Did you Know That Exercise Improves your Thyroid?
I probably don’t have to do much to convince you that exercise is important (1), right?
But I have a question for you…
Even though you know exercise is important for your overall health, are you currently exercising regularly?
If not, why not?
You may KNOW that exercise is good and healthy but are you converted to the belief that it will help YOU?
If you are like most people, then you may not actually make a change to your routine unless you completely understand why the thing you are trying to change is beneficial.
And that’s exactly what we are going to talk about today.
I’m going to give you 3 huge reasons that you should be exercising if you have any sort of thyroid issue.
Once you understand these benefits you will be much more inclined to make changes to your schedule to make room for regular and consistent exercise!
Let’s jump in:
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The 3 Primary Benefits of Exercise on your Thyroid
While it is true that exercise has a profound effect on MANY systems in your body, we are going to focus primarily on your thyroid gland.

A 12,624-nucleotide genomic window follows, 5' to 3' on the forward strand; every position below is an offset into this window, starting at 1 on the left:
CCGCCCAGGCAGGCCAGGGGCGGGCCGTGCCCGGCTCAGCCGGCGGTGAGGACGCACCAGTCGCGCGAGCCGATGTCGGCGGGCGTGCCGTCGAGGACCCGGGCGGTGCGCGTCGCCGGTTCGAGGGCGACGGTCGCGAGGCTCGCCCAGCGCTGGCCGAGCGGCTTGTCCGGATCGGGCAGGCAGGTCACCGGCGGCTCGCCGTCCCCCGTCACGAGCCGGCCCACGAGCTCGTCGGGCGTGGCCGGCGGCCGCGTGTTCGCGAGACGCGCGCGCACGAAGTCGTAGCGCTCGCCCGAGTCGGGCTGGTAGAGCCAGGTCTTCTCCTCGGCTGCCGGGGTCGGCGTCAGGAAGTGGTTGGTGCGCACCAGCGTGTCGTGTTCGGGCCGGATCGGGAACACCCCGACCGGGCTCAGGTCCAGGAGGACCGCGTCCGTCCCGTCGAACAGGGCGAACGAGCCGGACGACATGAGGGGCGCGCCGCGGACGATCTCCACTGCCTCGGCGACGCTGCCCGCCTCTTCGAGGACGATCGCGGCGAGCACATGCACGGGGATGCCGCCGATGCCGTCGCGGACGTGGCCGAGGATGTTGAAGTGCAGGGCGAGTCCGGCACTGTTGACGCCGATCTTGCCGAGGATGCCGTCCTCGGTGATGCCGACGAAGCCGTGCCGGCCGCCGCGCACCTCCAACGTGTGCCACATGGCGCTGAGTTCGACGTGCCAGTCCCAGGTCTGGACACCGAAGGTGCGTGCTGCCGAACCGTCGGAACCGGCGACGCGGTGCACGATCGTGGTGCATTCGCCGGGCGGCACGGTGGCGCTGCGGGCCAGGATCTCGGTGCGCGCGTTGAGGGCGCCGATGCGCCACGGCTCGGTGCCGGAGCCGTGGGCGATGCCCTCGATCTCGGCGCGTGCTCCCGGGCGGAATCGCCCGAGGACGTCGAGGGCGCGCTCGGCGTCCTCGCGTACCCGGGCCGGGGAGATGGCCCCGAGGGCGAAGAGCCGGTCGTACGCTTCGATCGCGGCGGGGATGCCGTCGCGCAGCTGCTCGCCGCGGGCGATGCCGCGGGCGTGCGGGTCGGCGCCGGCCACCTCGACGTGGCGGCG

The use of exercise (based on the intensity of the exercise and not just the types of exercise you are doing) has some very unique benefits which are specific to your thyroid gland.
And this is important because it allows you another avenue to naturally treat your thyroid.
If you can improve your thyroid naturally, with the use of exercise, then you may be able to reduce the amount of thyroid medication that you are taking or prevent your body from needing it in the future.
What’s even better is that exercise can be added to just about any regimen and it’s something that EVERYONE can do regardless of their current fitness level (more on that below).
#1. Exercise Increases Free Thyroid Hormones and Impacts your TSH
The first and perhaps biggest benefit of regular exercise is its impact on your free thyroid hormones as well as your TSH.
Regular exercise has been shown to naturally increase free T3 and free T4 levels (2).
If you’ve spent any time on my blog then you know that this is a big deal.
There are very few proven therapies or treatments (aside from thyroid medication) that have a dramatic effect on your free thyroid hormone levels.
And these free hormone levels are responsible for turning thyroid function on in your body and in your cells.
The most important free thyroid hormone is free T3, which is roughly 300x more powerful and potent than free T4.
But if you can get a boost in both then you should definitely take it.
Because free T4 acts as a reservoir that your body can draw upon to create free T3 on demand via thyroid conversion.
You’d never want to increase free T4 at the expense of free T3, but with exercise, you can get a boost to both free T3 and free T4.
In addition to its effects on your free thyroid hormones, exercise also has an impact on your TSH level (3).
Exercise can cause a drop or reduction in your TSH level.
A drop in my TSH you say? Isn’t that a problem?
Not at all!